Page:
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Some Influential People aren’t Paying for Power – Fashola

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Fashola complains some Influential People aren't Paying for Power - BellaNaija

Minister of Works, Power and Hosuing, Babatunde Fashola

The Minister of Power, Works and Housing, Babatunde Fashola on Friday said that the Federal Government will begin the prosecution of energy thieves soon.

He said that this will begin when the ministry concludes its ongoing audit to tackle the issue of metering.

Fashola made this known at an interactive session with members of 21 civil society organisations and the media on Friday in Lagos.

Some of the civil society groups included Centre for Democracy and Social Economic Rights, Alliance for Good Governance, Grassroot Democratic Initiative, and Centre for Social Economic and Human Rights.

He said that some influential people in the country are not paying for power, adding that plans are on to prosecute them and drag them into the energy payment net.

Fashola, however, said that government will fix the problems facing the power sector before applying sanction on energy thieves.

Fashola explained that the ministry, in dealing with problems of the privatisation of the power sector had sought the help of the World Bank whose private sector arm does not lend money to government.

The arms lends and provides guarantee to private companies only.

He said that the distribution companies and generation companies’ proposal did not fit into the World Bank project because they were home grown solutions to the problem of power.

He said that the role of private sector in the power project is to help government carry out its functions better to boost the economy.

“When you look at the contributions of government to the GDP in Nigeria it’s nine, 10 per cent, the contribution of private sector is 90 per cent,” he said.

The minister said that most developed countries did not subsidise utilities but privatised sectors for efficiency.

He explained that contrary to public perception, tariff could sometime be reviewed downward depending on the market forces.

He explained legal angles to some civil society groups who had earlier taken government to court on issues of tariff.

“You cannot sue somebody who has no power. The regulator is Nigeria Electricity Regulatory Commission (NERC) and it is an agency that should act independently.

“What is the business of the Minister of Communication with your cell phone,” he asked.

He encouraged members of the public to blow the whistle on energy thieves, noting that this would help the discos in the discharge of their function.

“NERC is working on metering regulation, the power sector has been privatised, but it is a largely regulated sector by NERC.

“And so, for you to do anything, you must follow regulations,” he said.

The Minister said that NERC was currently working on mini grids, deregulation of eligible customers and were waiting for the regulation of metering.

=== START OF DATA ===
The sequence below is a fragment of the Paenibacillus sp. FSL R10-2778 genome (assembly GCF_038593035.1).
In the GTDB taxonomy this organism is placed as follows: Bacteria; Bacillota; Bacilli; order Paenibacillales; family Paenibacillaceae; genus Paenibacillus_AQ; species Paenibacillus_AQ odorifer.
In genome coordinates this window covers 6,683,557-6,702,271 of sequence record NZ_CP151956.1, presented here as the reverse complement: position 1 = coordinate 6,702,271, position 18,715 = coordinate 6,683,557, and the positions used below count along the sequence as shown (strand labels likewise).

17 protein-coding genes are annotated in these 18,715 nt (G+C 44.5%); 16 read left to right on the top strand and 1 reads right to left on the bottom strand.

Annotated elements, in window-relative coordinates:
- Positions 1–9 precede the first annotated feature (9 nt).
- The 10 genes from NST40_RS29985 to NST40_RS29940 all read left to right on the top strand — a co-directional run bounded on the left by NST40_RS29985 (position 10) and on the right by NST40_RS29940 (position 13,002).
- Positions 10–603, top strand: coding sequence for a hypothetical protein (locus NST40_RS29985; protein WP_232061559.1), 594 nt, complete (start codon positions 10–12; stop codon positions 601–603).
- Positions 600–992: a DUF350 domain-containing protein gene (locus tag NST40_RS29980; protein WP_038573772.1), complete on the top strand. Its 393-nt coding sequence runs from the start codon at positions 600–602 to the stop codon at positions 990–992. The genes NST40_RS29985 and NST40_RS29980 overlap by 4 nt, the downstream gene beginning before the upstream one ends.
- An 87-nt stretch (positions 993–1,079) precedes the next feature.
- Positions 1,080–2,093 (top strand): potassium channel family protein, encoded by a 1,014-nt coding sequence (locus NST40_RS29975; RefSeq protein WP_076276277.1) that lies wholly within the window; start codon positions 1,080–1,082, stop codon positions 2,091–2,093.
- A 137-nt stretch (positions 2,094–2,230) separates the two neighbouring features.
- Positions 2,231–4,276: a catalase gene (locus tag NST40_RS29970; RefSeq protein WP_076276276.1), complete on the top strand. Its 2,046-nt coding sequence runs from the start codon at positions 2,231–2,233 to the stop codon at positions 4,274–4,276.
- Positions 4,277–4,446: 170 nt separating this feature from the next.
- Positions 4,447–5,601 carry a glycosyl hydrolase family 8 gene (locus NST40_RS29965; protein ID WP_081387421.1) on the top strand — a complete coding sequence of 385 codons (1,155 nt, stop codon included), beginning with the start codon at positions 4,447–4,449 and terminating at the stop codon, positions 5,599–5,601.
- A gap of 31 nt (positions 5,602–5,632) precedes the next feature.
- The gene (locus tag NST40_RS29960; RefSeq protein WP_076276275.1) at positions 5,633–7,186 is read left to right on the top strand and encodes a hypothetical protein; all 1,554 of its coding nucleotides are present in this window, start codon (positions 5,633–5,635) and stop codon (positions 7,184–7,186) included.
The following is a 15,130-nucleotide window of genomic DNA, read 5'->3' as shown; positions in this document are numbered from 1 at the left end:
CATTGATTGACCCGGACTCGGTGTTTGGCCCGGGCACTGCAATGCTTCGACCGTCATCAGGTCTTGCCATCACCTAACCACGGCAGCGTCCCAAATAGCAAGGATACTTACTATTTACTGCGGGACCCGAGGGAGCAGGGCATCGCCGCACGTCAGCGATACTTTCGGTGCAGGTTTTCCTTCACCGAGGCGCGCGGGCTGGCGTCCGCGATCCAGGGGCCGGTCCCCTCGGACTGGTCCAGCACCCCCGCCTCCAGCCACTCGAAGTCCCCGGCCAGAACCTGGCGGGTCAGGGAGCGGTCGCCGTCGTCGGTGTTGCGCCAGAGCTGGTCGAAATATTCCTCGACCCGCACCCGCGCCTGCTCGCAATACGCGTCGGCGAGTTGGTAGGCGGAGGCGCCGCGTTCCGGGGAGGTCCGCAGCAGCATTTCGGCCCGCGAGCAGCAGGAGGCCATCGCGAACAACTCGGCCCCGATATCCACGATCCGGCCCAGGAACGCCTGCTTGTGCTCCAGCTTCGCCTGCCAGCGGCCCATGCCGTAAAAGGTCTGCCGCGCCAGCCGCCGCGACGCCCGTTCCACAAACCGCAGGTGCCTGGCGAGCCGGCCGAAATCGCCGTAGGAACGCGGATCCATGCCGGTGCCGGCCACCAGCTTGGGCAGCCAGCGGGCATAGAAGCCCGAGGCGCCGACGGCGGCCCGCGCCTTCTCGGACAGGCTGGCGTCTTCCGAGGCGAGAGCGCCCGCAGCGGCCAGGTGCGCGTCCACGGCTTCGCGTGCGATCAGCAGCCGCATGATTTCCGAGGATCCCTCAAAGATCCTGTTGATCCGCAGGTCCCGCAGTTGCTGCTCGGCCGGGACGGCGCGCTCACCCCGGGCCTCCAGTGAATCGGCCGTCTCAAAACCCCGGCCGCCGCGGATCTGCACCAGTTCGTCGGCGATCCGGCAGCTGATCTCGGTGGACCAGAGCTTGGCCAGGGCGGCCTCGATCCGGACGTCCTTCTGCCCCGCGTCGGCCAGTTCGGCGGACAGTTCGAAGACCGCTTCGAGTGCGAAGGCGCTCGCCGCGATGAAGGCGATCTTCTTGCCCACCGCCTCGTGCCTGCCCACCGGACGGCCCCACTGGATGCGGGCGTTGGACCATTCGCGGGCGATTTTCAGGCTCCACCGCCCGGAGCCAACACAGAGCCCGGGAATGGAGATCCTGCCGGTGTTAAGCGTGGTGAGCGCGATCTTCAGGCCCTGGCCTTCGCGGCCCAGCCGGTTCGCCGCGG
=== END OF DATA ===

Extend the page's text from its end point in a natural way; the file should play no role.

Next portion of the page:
“Everybody assumes that Discos would supply meters, Discos do not have the capital to do so and their work is not really meter supply, their work is power supply.

“They need the meter just to measure and to bill us.

“So the regulation that are coming now would open metering to private sector people who would either come and serve as private meter service providers or meter franchise holders,” he said.

He said that the market is evolving for people and investors to choose to either be franchise holders or service providers for community metering.

Fashola said that there were several logistic problems associated with ongoing audit of houses to capture them in the right metering category.

He added that when the privatisation of the sector was earlier done there were only about 6.5 million houses on the data base which showed that some people consumed electricity without payment.

The News Agency of Nigeria (NAN) was established by the Federal Government of Nigeria in May 1976 to gather and distribute news on Nigeria and cover events of interest to Nigeria at the international level for the benefit of the Nigerian Media and the Public.

6 Comments

  1. Fence

    November 18, 2017 at 9:53 pm

    Not good… too much double speak……

  2. Nakoms

    November 19, 2017 at 12:12 am

    Fashola. Prince of darkness!

  3. Ello Bae

    November 19, 2017 at 5:01 am

    No mention about the nuclear plant deal they made with Russsia. Smh…when you sell your soul to the devil.

    • Seriously

      November 19, 2017 at 1:46 pm

      Geez, Not everything is devil and witchcraft. It’s called business and trading. Every developing country has nuclear plant, with everything has its advantages and disadvantages. It’s about security and safety.
      When you buy or use Russian made products, it means you sold yourself to the devil as well.
      Fashola, Do audit, tackle the problem and move on with solution.
      It makes absolutely no sense to have major electricity problem in 2017.

  4. tunmi

    November 19, 2017 at 3:39 pm

    This sounds good. I hope the audit gets completed soon, and they can move onto the next phase. If people pay attention, there may be an opportunity for entrepreneurs to be service providers within their communities

  5. benosky

    November 20, 2017 at 9:54 am

    Mr. minister, Na now you know? For a very long time they are not paying. Help the masses to collect the money they are owning power company so that we can get regular light.

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